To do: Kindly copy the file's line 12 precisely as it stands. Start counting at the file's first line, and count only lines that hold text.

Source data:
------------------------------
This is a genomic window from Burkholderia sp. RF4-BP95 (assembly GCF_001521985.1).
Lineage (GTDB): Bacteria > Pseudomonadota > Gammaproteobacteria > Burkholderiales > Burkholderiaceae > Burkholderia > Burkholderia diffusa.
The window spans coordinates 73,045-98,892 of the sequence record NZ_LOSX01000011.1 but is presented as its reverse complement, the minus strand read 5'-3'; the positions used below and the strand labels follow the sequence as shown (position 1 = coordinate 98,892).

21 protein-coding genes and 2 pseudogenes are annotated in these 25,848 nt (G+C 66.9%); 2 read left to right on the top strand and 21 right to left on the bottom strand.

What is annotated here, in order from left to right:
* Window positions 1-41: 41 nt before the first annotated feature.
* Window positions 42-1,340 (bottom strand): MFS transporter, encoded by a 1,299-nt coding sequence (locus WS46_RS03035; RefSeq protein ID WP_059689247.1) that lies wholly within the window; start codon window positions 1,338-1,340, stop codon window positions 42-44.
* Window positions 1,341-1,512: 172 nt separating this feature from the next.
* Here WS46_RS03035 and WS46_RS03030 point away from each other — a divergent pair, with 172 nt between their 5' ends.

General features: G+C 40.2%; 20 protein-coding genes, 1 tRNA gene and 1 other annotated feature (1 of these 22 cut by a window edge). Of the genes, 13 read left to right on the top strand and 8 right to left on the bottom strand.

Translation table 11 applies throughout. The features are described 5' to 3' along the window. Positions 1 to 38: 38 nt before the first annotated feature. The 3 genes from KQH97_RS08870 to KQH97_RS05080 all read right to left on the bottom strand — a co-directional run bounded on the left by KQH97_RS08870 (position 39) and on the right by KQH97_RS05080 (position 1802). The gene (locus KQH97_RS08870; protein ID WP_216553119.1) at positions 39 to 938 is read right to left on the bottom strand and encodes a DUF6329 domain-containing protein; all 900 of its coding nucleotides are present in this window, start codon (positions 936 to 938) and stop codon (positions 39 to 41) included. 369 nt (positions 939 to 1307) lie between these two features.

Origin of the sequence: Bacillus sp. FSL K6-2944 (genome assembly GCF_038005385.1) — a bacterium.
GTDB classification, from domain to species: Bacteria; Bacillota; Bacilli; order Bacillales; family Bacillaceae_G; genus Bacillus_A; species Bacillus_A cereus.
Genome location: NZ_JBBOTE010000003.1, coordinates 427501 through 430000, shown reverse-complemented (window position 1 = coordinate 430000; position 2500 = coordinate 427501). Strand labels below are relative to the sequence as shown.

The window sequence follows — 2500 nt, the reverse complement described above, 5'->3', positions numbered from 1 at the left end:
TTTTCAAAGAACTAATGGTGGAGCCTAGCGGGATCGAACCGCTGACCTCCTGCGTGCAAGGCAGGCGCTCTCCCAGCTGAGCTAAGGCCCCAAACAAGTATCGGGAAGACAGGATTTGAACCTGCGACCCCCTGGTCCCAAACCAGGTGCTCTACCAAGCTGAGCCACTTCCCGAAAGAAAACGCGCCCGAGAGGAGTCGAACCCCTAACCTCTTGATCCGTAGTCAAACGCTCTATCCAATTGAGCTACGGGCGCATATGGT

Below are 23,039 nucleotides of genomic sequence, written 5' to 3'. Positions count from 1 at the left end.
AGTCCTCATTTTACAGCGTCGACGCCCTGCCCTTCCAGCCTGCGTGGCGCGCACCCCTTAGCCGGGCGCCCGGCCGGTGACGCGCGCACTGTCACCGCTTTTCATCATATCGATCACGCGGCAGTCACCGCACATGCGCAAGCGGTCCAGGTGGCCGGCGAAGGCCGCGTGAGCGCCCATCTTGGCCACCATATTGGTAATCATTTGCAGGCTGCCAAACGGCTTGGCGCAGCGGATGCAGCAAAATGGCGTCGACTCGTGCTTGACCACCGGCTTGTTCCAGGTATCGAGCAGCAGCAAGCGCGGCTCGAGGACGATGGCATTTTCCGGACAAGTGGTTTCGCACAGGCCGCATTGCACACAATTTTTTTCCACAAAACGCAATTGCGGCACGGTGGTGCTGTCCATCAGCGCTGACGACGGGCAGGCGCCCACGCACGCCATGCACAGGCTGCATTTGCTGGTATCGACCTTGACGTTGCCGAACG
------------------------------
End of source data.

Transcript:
Origin of the sequence: Bacillus sp. FSL K6-2944 (genome assembly GCF_038005385.1) — a bacterium.